Polyamine transport as a target for treatment of Pneumocystis pneumonia

Chung Ping Liao, Otto Phanstiel IV, Mark E. Lasbury, Chen Zhang, Shoujin Shao, Pamela J. Durant, Bi Hua Cheng, Chao-Hung Lee

Research output: Contribution to journalArticle

6 Citations (Scopus)

Abstract

Polyamine levels are greatly increased in alveolar macrophages (AMs) during Pneumocystis pneumonia (PCP), leading to increased production of H 2O2, which causes AMs to undergo apoptosis. One of the mechanisms by which polyamine levels in AMs are elevated is enhanced uptake of exogenous polyamines. In this study, the possibility of targeting polyamine uptake as a treatment for PCP was examined. Four anthracene- and one benzene-polyamine conjugates that are potential polyamine transport inhibitors, including N1-anthracen-9-ylmethyl-butane-1,4-diamine; N-(4-aminobutyl)-N- anthracen-9-ylmethylbutane-1,4-diamine; N-[4-(4-aminobutylamino) butyl]-N-anthracen-9-ylmethylbutane-1,4-diamine; N-(4-amino-butyl)-N′-(10- {[4-(4-aminobutylamino) butylamino]-methyl}anthracen-9-ylmethyl)butane-1,4- diamine (44-Ant-44); and benzene-polyamine conjugate N-(4-amino-butyl)-N′- (4-{[4-(4-amino-butylamino)butylamino]-methyl}benzyl)butane-1,4-diamine (44-Bn-44), were tested. Compounds 44-Ant-44 and 44-Bn-44 were found to have a very low toxicity to AMs in vitro and were evaluated for their therapeutic effect on PCP in vivo. Sprague-Dawley rats infected with P. carinii for 28 days were intranasally instilled with 50 μl of a 1 mMsolution of 44-Bn-44 or 44-Ant-44 every 2 days. Twenty-one days after initiation of the treatment, three to five rats from each group were sacrificed and examined for lung pathology, organism burden, and apoptosis of AMs. Both 44-Bn-44 and 44-Ant-44 reduced organism burdens; however, only 44-Ant-44 decreased the severity of the infection with reduced lung inflammation, increased clearance of exudates, increased air space, and decreased apoptosis of AMs. 44-Ant-44 also significantly prolonged the survival of treated animals. These results suggest that polyamine uptake is a potential target for treatment of PCP.

Original languageEnglish
Pages (from-to)5259-5264
Number of pages6
JournalAntimicrobial Agents and Chemotherapy
Volume53
Issue number12
DOIs
StatePublished - Dec 2009

Fingerprint

Pneumocystis Pneumonia
Polyamines
Ants
Alveolar Macrophages
Diamines
Apoptosis
Benzene
Therapeutic Uses
Exudates and Transudates
Sprague Dawley Rats
Pneumonia
Air
Pathology
Lung
Infection

ASJC Scopus subject areas

  • Pharmacology (medical)
  • Pharmacology
  • Infectious Diseases

Cite this

Liao, C. P., Phanstiel IV, O., Lasbury, M. E., Zhang, C., Shao, S., Durant, P. J., ... Lee, C-H. (2009). Polyamine transport as a target for treatment of Pneumocystis pneumonia. Antimicrobial Agents and Chemotherapy, 53(12), 5259-5264. https://doi.org/10.1128/AAC.00662-09

Polyamine transport as a target for treatment of Pneumocystis pneumonia. / Liao, Chung Ping; Phanstiel IV, Otto; Lasbury, Mark E.; Zhang, Chen; Shao, Shoujin; Durant, Pamela J.; Cheng, Bi Hua; Lee, Chao-Hung.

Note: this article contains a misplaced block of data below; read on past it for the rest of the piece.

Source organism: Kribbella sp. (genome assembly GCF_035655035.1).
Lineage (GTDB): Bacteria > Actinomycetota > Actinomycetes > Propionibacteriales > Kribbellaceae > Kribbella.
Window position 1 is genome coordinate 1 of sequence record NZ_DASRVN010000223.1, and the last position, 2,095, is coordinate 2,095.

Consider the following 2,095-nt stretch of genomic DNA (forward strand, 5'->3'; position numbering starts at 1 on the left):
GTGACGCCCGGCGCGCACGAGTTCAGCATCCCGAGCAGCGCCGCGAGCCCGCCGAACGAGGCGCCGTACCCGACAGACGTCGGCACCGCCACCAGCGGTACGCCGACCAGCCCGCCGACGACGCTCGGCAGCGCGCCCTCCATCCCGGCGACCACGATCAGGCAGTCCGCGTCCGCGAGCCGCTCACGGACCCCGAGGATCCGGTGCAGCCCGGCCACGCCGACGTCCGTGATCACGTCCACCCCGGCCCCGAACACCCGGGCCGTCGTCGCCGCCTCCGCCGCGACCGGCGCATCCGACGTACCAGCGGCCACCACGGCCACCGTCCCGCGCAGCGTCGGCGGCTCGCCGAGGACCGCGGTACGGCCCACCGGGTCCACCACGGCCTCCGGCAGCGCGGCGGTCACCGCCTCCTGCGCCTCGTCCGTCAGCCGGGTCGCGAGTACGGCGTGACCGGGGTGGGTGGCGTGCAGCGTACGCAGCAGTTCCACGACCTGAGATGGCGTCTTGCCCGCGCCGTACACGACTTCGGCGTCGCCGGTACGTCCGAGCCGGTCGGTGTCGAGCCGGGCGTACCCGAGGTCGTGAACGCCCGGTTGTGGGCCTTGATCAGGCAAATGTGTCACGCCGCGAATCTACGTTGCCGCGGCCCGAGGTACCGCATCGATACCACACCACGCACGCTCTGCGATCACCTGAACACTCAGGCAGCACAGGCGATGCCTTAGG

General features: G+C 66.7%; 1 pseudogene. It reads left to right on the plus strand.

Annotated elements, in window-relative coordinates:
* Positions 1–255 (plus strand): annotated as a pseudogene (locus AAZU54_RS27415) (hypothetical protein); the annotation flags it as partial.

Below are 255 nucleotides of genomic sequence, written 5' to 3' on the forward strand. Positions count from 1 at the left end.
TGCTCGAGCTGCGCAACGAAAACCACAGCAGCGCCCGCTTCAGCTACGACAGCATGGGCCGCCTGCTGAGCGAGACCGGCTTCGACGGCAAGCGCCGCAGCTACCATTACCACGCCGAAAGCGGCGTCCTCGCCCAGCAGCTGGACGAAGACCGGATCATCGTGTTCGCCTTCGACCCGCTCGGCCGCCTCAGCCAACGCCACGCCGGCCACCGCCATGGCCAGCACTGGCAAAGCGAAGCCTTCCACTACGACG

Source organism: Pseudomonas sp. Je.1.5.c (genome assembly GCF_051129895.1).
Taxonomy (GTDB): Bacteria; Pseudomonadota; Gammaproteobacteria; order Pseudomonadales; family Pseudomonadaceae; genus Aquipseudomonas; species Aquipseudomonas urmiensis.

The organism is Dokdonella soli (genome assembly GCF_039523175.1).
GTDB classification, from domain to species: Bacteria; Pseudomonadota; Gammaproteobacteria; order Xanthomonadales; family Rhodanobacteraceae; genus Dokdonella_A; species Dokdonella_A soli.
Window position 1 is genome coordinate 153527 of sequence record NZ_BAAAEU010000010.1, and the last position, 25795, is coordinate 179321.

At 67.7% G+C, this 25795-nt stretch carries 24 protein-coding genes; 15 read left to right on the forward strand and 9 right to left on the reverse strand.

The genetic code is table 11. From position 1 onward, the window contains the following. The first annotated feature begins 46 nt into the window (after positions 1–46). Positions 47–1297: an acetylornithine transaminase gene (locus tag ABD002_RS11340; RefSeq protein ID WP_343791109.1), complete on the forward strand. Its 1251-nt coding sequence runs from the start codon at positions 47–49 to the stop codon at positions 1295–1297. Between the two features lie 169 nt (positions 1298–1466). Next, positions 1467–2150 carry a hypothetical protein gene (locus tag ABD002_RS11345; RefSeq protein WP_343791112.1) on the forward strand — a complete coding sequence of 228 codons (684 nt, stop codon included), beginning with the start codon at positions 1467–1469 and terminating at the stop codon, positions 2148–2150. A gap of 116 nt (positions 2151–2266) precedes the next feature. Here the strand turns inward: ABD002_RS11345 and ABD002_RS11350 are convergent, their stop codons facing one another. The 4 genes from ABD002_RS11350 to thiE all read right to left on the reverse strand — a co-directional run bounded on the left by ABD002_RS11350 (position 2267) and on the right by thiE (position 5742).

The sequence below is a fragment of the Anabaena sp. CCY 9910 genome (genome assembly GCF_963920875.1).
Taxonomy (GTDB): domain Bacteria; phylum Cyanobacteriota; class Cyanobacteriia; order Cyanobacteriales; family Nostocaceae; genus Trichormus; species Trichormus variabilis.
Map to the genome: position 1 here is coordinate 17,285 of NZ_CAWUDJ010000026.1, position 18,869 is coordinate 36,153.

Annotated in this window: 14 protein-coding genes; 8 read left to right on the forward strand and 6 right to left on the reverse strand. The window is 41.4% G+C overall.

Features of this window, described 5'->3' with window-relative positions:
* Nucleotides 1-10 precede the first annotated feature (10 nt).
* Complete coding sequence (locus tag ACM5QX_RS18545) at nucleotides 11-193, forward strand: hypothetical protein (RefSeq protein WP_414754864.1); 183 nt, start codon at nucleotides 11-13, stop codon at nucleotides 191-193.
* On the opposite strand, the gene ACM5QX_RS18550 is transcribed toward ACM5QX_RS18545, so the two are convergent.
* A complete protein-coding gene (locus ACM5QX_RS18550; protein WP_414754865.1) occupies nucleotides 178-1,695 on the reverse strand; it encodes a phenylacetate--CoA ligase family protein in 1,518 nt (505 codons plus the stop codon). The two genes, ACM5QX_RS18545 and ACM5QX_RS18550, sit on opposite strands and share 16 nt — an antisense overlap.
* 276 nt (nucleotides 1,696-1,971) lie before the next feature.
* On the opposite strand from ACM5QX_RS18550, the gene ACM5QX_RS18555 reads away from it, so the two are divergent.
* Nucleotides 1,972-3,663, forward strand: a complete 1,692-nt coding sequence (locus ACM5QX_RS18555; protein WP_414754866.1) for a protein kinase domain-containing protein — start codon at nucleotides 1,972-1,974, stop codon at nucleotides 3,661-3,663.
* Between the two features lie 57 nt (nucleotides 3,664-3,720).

In: Antimicrobial Agents and Chemotherapy, Vol. 53, No. 12, 12.2009, p. 5259-5264.

Research output: Contribution to journalArticle

Liao, CP, Phanstiel IV, O, Lasbury, ME, Zhang, C, Shao, S, Durant, PJ, Cheng, BH & Lee, C-H 2009, 'Polyamine transport as a target for treatment of Pneumocystis pneumonia', Antimicrobial Agents and Chemotherapy, vol. 53, no. 12, pp. 5259-5264. https://doi.org/10.1128/AAC.00662-09
Liao CP, Phanstiel IV O, Lasbury ME, Zhang C, Shao S, Durant PJ et al. Polyamine transport as a target for treatment of Pneumocystis pneumonia. Antimicrobial Agents and Chemotherapy. 2009 Dec;53(12):5259-5264. https://doi.org/10.1128/AAC.00662-09
Liao, Chung Ping ; Phanstiel IV, Otto ; Lasbury, Mark E. ; Zhang, Chen ; Shao, Shoujin ; Durant, Pamela J. ; Cheng, Bi Hua ; Lee, Chao-Hung. / Polyamine transport as a target for treatment of Pneumocystis pneumonia. In: Antimicrobial Agents and Chemotherapy. 2009 ; Vol. 53, No. 12. pp. 5259-5264.
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abstract = "Polyamine levels are greatly increased in alveolar macrophages (AMs) during Pneumocystis pneumonia (PCP), leading to increased production of H 2O2, which causes AMs to undergo apoptosis. One of the mechanisms by which polyamine levels in AMs are elevated is enhanced uptake of exogenous polyamines. In this study, the possibility of targeting polyamine uptake as a treatment for PCP was examined. Four anthracene- and one benzene-polyamine conjugates that are potential polyamine transport inhibitors, including N1-anthracen-9-ylmethyl-butane-1,4-diamine; N-(4-aminobutyl)-N- anthracen-9-ylmethylbutane-1,4-diamine; N-[4-(4-aminobutylamino) butyl]-N-anthracen-9-ylmethylbutane-1,4-diamine; N-(4-amino-butyl)-N′-(10- {[4-(4-aminobutylamino) butylamino]-methyl}anthracen-9-ylmethyl)butane-1,4- diamine (44-Ant-44); and benzene-polyamine conjugate N-(4-amino-butyl)-N′- (4-{[4-(4-amino-butylamino)butylamino]-methyl}benzyl)butane-1,4-diamine (44-Bn-44), were tested. Compounds 44-Ant-44 and 44-Bn-44 were found to have a very low toxicity to AMs in vitro and were evaluated for their therapeutic effect on PCP in vivo. Sprague-Dawley rats infected with P. carinii for 28 days were intranasally instilled with 50 μl of a 1 mMsolution of 44-Bn-44 or 44-Ant-44 every 2 days. Twenty-one days after initiation of the treatment, three to five rats from each group were sacrificed and examined for lung pathology, organism burden, and apoptosis of AMs. Both 44-Bn-44 and 44-Ant-44 reduced organism burdens; however, only 44-Ant-44 decreased the severity of the infection with reduced lung inflammation, increased clearance of exudates, increased air space, and decreased apoptosis of AMs. 44-Ant-44 also significantly prolonged the survival of treated animals. These results suggest that polyamine uptake is a potential target for treatment of PCP.",
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